Down the road at Livermere the Little Grebes are going about the business of breeding in their usual shy and retiring manner. Familiar to many readers as the dabchick, the Little Grebe is the smallest of our grebes and my own personal favourite waterbird. While the Little Grebe may lack the elaborate plumage ornamentation of the more familiar Great Crested Grebe, there is still something charming about its appearance. It might be the combination of small size and powder-puff rear end that promotes such an endearing character or it might be the sense of understatement, the ease with which the Little Grebe exploits its watery world without any fuss or drama.
Just as they lack the flamboyant headdress of their larger relative, so Little Grebes also refrain from the associated elaborate courtship displays so often shown on wildlife documentaries. Instead, Little Grebes use their trilling calls, with the individual birds duetting to one another at close range and in a highly ritualised fashion. Sometimes a bird will go a stage further and present some waterweed to a prospective mate, a token of affection or a demonstration of their ability to provide for the pair’s future needs? Of course, it is the latter, with the display often progressing to a more purposeful piling up of weeds, the very basics of nest building.
Like other grebes, the Little Grebe constructs a simple nest in shallow water out of fresh and decaying aquatic plants. This mound of vegetation clears the water’s surface and allows the grebe to shape a simple depression into which the eggs will be laid. Positioning the nest in the water like this reduces its accessibility to terrestrial predators but does not necessarily spare it from more versatile ones, like Grey Heron or Mink, and there is also the danger of a sudden rise in water level. The nest site is usually on some small waterbody or on the still reaches of a lowland river, the nest itself placed among emergent vegetation or, as is the case at Livermere, within the branches of a tree that has toppled into the water.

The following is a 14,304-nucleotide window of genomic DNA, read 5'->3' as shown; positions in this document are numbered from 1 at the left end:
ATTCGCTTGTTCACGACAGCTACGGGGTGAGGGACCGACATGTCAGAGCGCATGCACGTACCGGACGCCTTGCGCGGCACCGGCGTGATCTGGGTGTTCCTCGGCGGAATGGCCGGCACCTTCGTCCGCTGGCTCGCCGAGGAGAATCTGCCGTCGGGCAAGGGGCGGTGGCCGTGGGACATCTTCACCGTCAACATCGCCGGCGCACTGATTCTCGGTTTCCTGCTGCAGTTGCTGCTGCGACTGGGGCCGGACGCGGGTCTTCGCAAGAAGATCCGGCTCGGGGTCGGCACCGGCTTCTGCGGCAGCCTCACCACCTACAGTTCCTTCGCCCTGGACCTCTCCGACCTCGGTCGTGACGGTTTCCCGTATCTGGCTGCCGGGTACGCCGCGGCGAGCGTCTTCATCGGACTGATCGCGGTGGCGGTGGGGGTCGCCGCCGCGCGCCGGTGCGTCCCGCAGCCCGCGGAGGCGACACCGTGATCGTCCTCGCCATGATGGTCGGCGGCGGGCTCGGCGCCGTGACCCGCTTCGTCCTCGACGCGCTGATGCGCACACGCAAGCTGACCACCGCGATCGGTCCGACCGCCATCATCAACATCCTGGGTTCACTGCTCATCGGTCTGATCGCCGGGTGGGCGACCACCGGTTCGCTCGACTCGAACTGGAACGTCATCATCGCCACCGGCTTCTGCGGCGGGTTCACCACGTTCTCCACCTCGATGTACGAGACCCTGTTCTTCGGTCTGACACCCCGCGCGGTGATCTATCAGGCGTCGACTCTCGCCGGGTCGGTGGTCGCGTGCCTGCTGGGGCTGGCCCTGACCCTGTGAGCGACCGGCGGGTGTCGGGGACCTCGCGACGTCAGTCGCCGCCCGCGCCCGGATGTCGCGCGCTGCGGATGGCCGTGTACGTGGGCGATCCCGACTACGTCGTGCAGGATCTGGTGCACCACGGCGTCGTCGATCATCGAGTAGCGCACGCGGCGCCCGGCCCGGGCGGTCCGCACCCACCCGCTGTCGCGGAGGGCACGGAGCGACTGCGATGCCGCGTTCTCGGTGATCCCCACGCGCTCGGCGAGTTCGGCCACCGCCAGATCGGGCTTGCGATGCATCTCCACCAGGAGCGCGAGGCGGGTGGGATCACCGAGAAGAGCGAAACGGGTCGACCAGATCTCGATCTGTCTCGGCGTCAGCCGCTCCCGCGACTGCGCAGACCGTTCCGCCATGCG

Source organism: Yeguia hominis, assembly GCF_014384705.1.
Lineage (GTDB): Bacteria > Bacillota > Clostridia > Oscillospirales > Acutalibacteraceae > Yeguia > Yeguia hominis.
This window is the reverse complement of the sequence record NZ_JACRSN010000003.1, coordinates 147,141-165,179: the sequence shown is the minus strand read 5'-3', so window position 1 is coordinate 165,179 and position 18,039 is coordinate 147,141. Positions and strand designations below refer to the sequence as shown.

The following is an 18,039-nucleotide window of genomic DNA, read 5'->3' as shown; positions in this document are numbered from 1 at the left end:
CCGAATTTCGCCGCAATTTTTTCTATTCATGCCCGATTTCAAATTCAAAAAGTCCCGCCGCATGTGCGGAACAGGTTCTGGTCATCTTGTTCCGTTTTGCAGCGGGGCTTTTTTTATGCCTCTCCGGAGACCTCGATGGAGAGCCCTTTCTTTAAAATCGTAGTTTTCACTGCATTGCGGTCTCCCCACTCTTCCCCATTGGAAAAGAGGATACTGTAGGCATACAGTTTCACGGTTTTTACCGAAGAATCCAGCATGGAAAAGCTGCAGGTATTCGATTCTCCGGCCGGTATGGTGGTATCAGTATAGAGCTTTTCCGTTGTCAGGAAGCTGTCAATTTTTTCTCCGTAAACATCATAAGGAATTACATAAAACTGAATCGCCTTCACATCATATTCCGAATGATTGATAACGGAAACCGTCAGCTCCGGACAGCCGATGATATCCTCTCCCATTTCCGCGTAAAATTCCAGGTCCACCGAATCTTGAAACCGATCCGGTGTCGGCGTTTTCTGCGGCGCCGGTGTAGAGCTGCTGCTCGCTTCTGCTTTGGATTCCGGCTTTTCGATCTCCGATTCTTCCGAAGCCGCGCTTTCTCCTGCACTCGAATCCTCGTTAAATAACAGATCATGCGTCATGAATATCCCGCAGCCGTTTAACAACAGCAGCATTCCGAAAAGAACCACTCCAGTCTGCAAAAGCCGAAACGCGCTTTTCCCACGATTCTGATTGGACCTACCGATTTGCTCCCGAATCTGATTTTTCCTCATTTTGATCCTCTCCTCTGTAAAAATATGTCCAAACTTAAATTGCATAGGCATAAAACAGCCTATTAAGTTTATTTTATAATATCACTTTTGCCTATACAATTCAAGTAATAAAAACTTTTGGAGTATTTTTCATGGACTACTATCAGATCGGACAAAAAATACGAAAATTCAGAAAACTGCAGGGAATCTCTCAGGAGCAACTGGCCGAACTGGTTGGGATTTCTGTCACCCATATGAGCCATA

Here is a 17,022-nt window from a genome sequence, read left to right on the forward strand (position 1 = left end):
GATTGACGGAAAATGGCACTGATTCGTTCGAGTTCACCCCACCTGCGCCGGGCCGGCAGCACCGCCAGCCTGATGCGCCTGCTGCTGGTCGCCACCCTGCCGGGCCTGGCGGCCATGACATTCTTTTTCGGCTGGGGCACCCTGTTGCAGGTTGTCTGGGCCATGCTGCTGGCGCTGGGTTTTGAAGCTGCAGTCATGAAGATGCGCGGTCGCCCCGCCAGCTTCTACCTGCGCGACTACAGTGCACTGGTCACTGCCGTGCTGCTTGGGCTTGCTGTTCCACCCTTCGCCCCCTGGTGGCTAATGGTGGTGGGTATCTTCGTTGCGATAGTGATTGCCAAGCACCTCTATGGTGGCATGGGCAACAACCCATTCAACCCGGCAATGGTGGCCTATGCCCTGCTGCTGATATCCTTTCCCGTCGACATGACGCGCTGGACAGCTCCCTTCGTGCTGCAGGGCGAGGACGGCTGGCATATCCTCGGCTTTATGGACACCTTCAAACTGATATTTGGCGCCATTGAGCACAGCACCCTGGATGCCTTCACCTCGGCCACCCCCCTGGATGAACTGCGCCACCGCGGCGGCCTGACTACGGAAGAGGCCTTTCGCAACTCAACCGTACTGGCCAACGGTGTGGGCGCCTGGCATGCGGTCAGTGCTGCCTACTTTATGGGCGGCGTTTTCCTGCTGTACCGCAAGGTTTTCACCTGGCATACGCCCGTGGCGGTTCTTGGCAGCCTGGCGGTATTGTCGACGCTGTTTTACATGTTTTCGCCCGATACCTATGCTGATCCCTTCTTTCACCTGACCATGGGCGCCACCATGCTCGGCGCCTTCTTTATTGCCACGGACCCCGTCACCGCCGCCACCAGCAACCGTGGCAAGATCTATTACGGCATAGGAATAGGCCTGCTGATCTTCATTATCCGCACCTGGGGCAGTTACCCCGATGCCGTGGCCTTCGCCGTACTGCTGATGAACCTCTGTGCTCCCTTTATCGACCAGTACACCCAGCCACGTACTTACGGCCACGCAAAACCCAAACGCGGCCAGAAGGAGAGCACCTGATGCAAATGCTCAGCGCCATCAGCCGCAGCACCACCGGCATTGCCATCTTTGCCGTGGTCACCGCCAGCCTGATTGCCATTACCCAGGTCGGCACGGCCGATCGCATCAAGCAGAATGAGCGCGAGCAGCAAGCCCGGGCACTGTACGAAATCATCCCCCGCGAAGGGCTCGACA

The adult birds are very careful when visiting the nest, approaching quietly so as to avoid attracting unwanted attention to their nesting attempt. The young leave the nest and accompany the adult from a very young age and may sometimes be carried on the parent’s back, although this behaviour is less common than is the case for the Great Crested Grebe. In some ways it is the challenge of picking out the Little Grebe’s nest that attracts me to this bird. You have to work at finding the nest to prove that they are breeding at the site.